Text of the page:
Monday, August 4, 2008

Life after THE REALITY SHOW

Life after THE REALITY SHOW

REMEMBER

Prashant Tamang?

And

remember the millions of messages

you sent to vote for him?

Any idea where he is now?

Incidentally,

Prashant is on a tour,

performing in shows all over the world.

But

how come we have missed out on his show dates?

It's common knowledge that

it's the runner-ups who're stealing the show now.

Right from solo music albums,

roles in TV serials, movies,

hosting shows to winning more reality shows,

runner-ups like

Rahul Vaidya,

Prajakta Shukre,

Amit Tandon,

Amit Sana,

Harshit Saxena,

Toshi Sabri and Abhaas

have been in the limelight more often.

This reversal of equations leaves us puzzled,

no doubt, with the question,

"What happens after reality shows?"

lingering in our minds.

"Reality show khatam ho jaate hai,

aur uske saath log bhi khatam ho jaate hai

(When the reality show is over, the people in it are shut out too),"


Both Amit Sana and winner Abhijeet Sawant

have solo albums to their credit now,

but

neither of them have been able to make

a mark for themselves in the mainstream music industry.

To this,

Amit Sana says,

"Actual playback singing is very different

from singing in these reality shows."

He admits that

he was demoralised till very recently,

and he has been waiting for success to come his way.

"These channels don't prepare us to cope

with life once the show is over,"

he adds.

"For people from small towns,

it's too much exposure too soon."

However,

the channel heads beg to differ.

Niret Alva,

chairman of Miditech

which produces Indian Idol for Sony,

says in an interview that

the participants are given counselling in the show.

"We tell these kids that this is only one facet of life,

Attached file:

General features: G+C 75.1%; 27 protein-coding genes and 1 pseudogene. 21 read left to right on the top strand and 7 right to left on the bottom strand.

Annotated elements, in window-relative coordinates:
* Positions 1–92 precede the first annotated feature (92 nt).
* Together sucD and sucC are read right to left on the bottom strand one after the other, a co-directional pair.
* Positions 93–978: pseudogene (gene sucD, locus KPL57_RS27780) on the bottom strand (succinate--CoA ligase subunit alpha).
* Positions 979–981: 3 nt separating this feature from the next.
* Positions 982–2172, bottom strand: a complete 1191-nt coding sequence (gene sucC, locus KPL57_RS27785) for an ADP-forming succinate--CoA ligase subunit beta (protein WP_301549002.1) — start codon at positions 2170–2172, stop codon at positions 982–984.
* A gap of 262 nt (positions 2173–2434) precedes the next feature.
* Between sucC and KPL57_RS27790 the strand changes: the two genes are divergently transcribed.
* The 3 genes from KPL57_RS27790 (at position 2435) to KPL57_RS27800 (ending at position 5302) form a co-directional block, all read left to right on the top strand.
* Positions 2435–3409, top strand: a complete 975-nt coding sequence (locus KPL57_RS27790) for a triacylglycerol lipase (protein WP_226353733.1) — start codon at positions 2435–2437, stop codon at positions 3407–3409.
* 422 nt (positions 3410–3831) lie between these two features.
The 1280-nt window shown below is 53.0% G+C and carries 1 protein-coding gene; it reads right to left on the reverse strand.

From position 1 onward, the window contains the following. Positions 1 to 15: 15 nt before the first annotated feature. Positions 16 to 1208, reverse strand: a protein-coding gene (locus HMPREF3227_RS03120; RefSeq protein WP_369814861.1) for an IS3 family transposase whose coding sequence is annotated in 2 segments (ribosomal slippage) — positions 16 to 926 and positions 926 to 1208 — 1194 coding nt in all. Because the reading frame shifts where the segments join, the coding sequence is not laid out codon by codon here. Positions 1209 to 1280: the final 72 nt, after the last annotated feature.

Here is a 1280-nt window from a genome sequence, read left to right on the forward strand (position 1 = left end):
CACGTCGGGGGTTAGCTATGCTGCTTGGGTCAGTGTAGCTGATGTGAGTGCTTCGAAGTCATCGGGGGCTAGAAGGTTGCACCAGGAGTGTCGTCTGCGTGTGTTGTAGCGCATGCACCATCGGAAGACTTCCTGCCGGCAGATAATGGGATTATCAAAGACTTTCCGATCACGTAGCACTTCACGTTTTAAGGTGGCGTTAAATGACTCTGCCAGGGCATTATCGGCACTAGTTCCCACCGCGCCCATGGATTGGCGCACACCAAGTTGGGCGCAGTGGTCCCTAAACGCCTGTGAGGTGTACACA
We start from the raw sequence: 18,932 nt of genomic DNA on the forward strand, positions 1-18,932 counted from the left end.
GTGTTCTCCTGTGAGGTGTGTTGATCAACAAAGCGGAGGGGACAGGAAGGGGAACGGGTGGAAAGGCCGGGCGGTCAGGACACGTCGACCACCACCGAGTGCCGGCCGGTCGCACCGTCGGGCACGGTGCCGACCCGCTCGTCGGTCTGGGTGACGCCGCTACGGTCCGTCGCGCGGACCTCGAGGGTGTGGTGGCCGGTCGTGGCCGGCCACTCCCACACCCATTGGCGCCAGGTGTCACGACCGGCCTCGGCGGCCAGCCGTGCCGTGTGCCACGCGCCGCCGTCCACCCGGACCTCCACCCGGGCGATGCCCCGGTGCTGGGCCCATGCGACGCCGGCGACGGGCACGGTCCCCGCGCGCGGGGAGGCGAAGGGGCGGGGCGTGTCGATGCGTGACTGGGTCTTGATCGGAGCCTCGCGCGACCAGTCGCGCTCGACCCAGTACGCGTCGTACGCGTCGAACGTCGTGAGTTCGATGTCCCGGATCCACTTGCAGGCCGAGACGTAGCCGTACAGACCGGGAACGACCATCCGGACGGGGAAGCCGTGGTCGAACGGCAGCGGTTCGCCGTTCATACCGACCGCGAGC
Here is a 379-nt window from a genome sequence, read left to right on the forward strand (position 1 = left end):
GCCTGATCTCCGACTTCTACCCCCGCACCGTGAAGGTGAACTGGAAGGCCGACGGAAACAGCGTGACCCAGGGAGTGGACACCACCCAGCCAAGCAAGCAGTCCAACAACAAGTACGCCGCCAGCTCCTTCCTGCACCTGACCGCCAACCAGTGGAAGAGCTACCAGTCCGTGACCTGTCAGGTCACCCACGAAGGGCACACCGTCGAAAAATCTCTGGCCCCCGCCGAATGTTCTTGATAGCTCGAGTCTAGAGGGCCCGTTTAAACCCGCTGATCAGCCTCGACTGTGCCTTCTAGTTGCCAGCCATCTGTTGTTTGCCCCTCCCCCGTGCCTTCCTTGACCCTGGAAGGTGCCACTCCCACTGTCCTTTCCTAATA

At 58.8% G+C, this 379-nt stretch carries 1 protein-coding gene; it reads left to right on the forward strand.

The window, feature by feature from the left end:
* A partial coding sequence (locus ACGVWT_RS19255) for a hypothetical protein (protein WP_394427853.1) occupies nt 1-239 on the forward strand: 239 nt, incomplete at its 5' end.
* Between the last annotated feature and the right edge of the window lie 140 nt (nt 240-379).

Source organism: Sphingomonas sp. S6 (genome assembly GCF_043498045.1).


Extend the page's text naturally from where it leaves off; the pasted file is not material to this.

and they shouldn't take it seriously.

We also tell them not to fall for the media's attention.

It is very temporary.

We ask them to be the persons they are and

go back home with a lot of confidence," he says.


Amit Tandon,

an Indian Idol season one participant

and a soap star,

has a different story to tell.

"These channels paint such a glamourous picture

of the show's outcome.

You start believing that you'll be a superstar

by the end of the show, but it is not so.

They can only give you confidence," he says.

Amit got out of the show soon,

but was snapped up by

Ekta Kapoor's

Balaji Telefilms to act in various serials.

Now he also participates in reality shows like

Zara Nachke Dikha - basically, he's done it all.

"It's a ticket to the entertainment industry,"

says Ravi Menon,

executive vice president

and general manager of Star One.

"There are so many things that these contestants

learn during their time on the show.
We teach them to be confident and camera savvy.

They also get a music album contract along with money,

so it's a combined deal.

Some participants, even if they don't win,

are signed up as hosts for other shows.

So it gives them great avenues."

Then

why is it that many participants

of these reality shows suffer depression

or even lose their voices?

Remember the recent incident

where a girl apparently lost her voice

after a judge told her that she had no talent?

Anu Malik,

music composer and Indian Idol judge,

seeks to set the record straight.

"These reality shows only give you a platform.

Once you are in the industry, you're on your own.

You have to compete with established

singers from the fraternity."

"Our job is to provide a platform to people

who would otherwise be floundering.

The rest is upto their talent and to them,"he adds.

"It depends on how the individual tackles the situation.

The channels have been quite kind to the contestants.

If there have been cases of depression,

it is just to create drama on the screen.

It tells of the character of the contestant."

There seems to be a basic disconnect here.

The producers, on one hand,

are worried about overdoing the reality bit,

and try to keep a clean conscience,

according to Niret Alva.

The contestants, on the other hand,

don't seem to have a clue about their future.

"I'm still waiting for my big break," says Amit Sana.

Whatever be the case,

the reality is that these shows are not only running,

but

are very successful.

And

this is evident in the hope

Akbar Ali,

Junoon contestant on NDTV Imagine,

has for his future.

"I know I can get my big break and access

to Bollywood if I win the show."

And the story continues.




--
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With love from
Anand.R.Joshi
Have a nice day
http://geniusanandjoshi.blogspot.com


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